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My Cervégnolo P3

Hey readers – being an age group coach means I have to be able to eloquently discuss upon gadgets and training/racing gear! Triathlon draw’s A LOT of those who like shinny, aero and gnarly equipment that just looks fast when its motion-less!

The copious equipment choices and its variety can be over-whelming, complicated and just expensive. So your best bet is finding advice from an individual who is not only experienced, but practical/logical minded with a touch of style and an intuitive sense of what works for a particular athlete given his goals and race targets!

I do my best to encourage my athletes to use (ear-muffs) anti-fuck-up-equipment in racing. Traveling to a desolate race venue, lack of competent mechanics or finding unique replacement parts can cause all sorts of chaos, wasted physical/mental energy and in the end second guessing your choices or lack off…

Far to often, I see newby triathletes jump the gun on equipment – just like their race progression. You know who those guys are, they spend ~10 000 US before their first triathlon or in their first season just on equipment alone. I do consider this to be some sort of mid-life-crisis for a few ;)

Those athlete are often the one that do an Ironman distance race withing a year or 2 of that they got into the sport.

Hardly a process!!!

My first triathlon bike was a, 8 speed steel Peugot with down-tube shifters! As you will see during this blog, my current bike is much more awesome of which makes me appreciative of my carbon Cervelo with Campagnolo 11 speed R2C shifters!

In the end, it gives me better and broader outlook on old, current and future triathlon equipment!

This is not mine, but it did look exactly like this!

Coming from the ground, not only with equipment but with racing I believe is important in terms of long term development and enjoyment in this hard, time and money consuming sport!

In fact, I did my first Ironman in my training wheels, aluminium road bike with drops and is still arguably one of my best races ever! Before the race, Doc told me I rode a bike like a ‘fairy’ and that I would not get a carbon bike nor race wheels until put-up a result that deserved one – I did and of course he held his word like he always does ;)

Grinning @ Ironman Langkawi 2008 - my first!

This is my 6th Cervelo bike that I have owned!
I’ve had a Soloist, a P2, three P3′s and a P4.

My set-up for the Rudy Project Tri in a couple weeks - only a 30k bike! I really like this aero bottle, its much easier to take-out/put-in its cage and doesn't rattle at all!

My set-up for a hot Olympic Distance or cold weather 70.3!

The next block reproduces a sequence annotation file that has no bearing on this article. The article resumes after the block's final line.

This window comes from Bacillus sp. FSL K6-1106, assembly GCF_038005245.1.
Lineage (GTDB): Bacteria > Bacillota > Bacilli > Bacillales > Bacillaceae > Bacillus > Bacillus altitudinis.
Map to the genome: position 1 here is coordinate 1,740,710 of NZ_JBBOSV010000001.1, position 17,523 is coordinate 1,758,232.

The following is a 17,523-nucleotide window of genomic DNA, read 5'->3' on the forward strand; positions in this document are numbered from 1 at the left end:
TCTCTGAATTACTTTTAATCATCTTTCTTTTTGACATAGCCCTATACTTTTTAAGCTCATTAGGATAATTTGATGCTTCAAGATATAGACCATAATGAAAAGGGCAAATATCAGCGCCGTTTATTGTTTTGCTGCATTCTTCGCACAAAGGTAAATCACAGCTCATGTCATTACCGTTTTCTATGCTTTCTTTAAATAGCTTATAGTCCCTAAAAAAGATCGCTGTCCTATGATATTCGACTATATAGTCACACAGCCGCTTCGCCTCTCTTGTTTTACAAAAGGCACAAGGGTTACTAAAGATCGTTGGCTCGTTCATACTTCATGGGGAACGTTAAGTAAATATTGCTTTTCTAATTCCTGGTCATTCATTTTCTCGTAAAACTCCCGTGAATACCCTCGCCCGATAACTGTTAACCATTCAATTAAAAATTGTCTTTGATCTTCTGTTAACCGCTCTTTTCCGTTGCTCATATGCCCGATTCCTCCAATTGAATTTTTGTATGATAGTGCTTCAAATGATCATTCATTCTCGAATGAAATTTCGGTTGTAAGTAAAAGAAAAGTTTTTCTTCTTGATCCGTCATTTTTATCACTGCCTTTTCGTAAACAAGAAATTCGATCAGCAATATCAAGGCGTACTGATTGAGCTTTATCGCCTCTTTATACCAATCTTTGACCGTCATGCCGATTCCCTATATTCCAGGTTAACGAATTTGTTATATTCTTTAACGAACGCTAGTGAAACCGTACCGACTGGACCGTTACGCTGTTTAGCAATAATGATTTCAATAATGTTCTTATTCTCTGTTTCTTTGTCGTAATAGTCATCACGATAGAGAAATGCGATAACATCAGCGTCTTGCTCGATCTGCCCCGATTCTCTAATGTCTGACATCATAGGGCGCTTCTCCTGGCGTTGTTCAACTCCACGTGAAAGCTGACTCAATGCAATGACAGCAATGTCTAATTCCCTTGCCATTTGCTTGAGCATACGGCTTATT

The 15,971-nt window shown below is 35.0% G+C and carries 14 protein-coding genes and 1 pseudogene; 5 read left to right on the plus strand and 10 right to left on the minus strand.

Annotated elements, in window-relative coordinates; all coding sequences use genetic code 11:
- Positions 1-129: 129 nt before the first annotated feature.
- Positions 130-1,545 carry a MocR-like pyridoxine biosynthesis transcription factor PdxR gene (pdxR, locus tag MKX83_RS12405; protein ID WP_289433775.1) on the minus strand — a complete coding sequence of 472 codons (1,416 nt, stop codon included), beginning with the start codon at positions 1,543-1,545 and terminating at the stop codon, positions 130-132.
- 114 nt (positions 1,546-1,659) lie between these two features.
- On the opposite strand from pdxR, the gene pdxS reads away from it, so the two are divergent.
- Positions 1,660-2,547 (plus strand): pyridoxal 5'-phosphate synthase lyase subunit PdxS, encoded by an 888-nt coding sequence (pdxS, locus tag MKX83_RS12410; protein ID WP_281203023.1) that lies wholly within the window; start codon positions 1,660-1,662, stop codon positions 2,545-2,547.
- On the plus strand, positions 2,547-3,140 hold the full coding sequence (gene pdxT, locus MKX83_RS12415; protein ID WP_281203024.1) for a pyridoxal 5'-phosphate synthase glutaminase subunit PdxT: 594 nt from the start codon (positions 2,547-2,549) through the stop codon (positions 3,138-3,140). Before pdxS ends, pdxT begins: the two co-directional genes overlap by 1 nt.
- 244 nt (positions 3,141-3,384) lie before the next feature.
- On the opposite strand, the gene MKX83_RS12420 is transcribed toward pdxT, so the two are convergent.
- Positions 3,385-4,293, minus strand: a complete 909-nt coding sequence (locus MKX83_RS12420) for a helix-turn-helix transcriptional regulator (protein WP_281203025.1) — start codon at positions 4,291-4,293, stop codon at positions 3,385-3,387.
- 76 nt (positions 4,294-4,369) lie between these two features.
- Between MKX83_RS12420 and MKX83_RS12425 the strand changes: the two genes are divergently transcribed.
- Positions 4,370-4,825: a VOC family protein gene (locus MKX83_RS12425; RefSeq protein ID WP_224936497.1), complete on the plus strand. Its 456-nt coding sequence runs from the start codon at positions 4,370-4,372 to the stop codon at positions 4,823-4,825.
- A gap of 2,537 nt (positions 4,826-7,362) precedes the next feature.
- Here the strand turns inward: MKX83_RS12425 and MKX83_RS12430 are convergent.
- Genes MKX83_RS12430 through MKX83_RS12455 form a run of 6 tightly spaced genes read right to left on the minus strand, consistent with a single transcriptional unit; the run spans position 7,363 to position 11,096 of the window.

My set-up for a hot 70.3 or a longer race!

I can proudly say that this was a sponsored bike and I only paid for tires, bar tape/grips, pedals, aero bottle and Cushys!

Here are the specs:

Size: 54cm
Saddle: Cobb V-Flow Max
Wheel-set: Campagnolo Bullet 50mm
Group-set: Campagnolo Record 11
Tires: Continental GP 4000
Hydration: Torhans Aero 20 and Elite Time Trial Bottle
Tri-bars: 3T Mistral width of 42cm
Stem: 3T ARX 120mm

I can fit all of this into this X-Lab Mini saddle bag that goes well around the wide Cervélo seat posts - one good thing about ridding clinchers, is that caring 2 spares is about the same as caring 1 spare tubular!

A chain catcher, in my opinion is an imperative piece of equipment for all serious triathletes!

I like the HED lollipop because it sits on the stem, which doesn't hinder my handling like certain handle bar mounted hydration systems nor get in the way of my hands when I grip my bars low when Im really giving'er!

Thanx to the guys from Triton Endurance Sport for the Tri-Rig Omega brake - looks pretty sweet!

Since my cock-pit-blog I changed the grip tape for some Aero Grips which are more comfortable and thicker to grip!

I chose to ride the 50mm Campanolo Bullet (clincher) wheels because I only have 1 set of race wheels, so might as well get a versatile pair of which can be used on all terrain, conditions and drafting/non-drafting! Since there is an aluminium braking surface, I dont need to dork around with changing the brake pads before the race and when it rains or gets really hot, breaking is well NORMAL!

Valves extenders have also been a stress for me in the past and continues to be a stress for many athletes on race morning in transition. Now all I need is a 70mm valve – voilà – I get an accurate pressure reading and no worries about loosing air nor any 2nd guess if I ever get a flat!

And of course ridding clinchers gives me a wider variety of tire choices, cheaper tires choices versus tubular’s and of course when I travel around, ridding on them for days/weeks in continuous is no worry at all!

Anyway, hope you all, my fellow tri-geeks ;) enjoyed my Cervégnolo bike blog and will take some wise decision’s when buying or up-grating equipment. I have rarely heard anybody after a race say that they had a bad race because of ‘normal’ race equipment.

But I have heard tones of times athlete whine and moan how a ‘mechanical’ caused a DNF or lost of time or a crash or pre-race stress because their abilities where not as sharp as their new gear ;)

The best tip I can give, is to give yourself some small goals, like a particular time, qualification, somebody to beat or event a time table for when you decide to buy some new gear, that way it will feel like a sort of reward!

If your based in the Philippines, hope to see ya there! I will be giving a talk on Sunday sometime around lunch!

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